Tom Konrad, CFA
Why wasn’t Aluminum Conductor Composite Core (ACCC) technology mentioned in Colorado’s REDI report?
In December, I gave readers a brief summary and a few investing ideas based on Colorado’s Renewable Energy Development Infrastructure (REDI) report. I’ve now read the entire report, much of which is focused on Colorado’s needs in terms of electric infrastructure. In addition to some useful price data for long distance transmission, there was a short section on "the potential for new transmission technologies" (page 35.)
The new technologies mentioned were
- Aluminum-conductor, steel-supported (ACSS) with ultra-high strength cores.
- Aluminum-conductor, composite reinforced (ACCR)
- Superconducting Electricity Pipelines
ACSS is produced by the private company Southwire, while ACCR was developed by 3M, and Southwire is the contract manufacturer. Superconducting Electricity Pipelines were developed by American Superconductor (AMSC), a company we recently profiled here.
The Dog that Didn’t Bark
What surprised me was what was not in the REDI report: Composite Technology Corp’s (CPTC.OB) Aluminum Conductor Composite Core (ACCC) cable. I followed CPTC in 2007 and 2008. According to most studies I saw, ACCC cable outperforms both ACSS and ACCR on a cost-adjusted basis. Although I included the company in my Ten Green Energy Gambles for 2009 (one of my less successful picks, the stock was flat that year), I have not been following it closely since the financial crisis began, because I did not think that the company had the financial strength to do well in the new financial climate.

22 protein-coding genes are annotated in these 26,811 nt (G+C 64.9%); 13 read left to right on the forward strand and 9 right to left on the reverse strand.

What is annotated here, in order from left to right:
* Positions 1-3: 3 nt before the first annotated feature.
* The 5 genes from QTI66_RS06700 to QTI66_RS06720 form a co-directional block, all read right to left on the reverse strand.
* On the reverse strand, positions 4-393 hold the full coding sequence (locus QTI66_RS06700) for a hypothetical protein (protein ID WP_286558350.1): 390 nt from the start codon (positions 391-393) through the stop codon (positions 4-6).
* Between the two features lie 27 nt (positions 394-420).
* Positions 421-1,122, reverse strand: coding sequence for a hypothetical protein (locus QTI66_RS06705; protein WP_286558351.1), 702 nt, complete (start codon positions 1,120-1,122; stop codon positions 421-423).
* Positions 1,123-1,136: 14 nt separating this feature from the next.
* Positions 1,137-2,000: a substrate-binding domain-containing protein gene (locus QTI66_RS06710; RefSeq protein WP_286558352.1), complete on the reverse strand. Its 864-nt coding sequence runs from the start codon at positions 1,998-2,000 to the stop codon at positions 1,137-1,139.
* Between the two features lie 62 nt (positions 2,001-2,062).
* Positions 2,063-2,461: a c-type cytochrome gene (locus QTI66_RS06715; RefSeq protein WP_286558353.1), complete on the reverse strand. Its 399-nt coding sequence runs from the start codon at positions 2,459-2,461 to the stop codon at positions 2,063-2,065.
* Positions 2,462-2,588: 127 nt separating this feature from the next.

But I didn’t stop following the company out of any doubts about its technology, so I was curious about the absence of ACCC cable from the REDI report. Since I have several contacts at the Colorado Governor’s Energy Office (GEO), I asked around. Unfortunately, no one was willing to talk on, or off, the record.
What Can We Conclude?
Since I can’t share with you the substance of my conversations with my contacts at GEO, I can only speculate here what the absence from the REDI report might mean. (Note that these speculations are based on my thoughts previous to talking to my contacts at GEO, and are not based on those conversations in any way.) Knowing that the technology wasn’t mentioned, we can only guss that
- The drafters of the report were not aware of ACCC’s technical superiority to ACSS and ACCR,
- ACCC isn’t really superior to ACSS and ACCR, or
- It was a bureaucratic oversight.
In any case, this is not good news for CPTC. Perhaps a lack of funding or other circumstances has meant that Composite Technology has not been able to effectively communicate the advantages of ACCC to decision makers. If that does not sound good, it could be worse: Perhaps ACCC really does not have the benefits I thought it did.
The best-case scenario is #3, a bureaucratic oversight, but even then, why wasn’t Composite Technology there making sure such oversights didn’t happen? Superior technology is only one small part of business success. Another is making sure that people who might make decisions about your technology are aware of it. The REDI report is intended for legislators
Prospective investors in Composite Technology Corp. (CPTC.OB) should probably decide for themselves how important this is before investing, and current investors might consider re-evaluating their holdings. It’s all speculation, but if you’re on the fence, this might tip you one way or the other.
If readers have any additional insight or guesses, let us know in the comments.
DISCLOSURE: Long AMSC.
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Did you contact CPTC for comment regarding this?
No, I didn’t talk to them. But the comments are open for their response.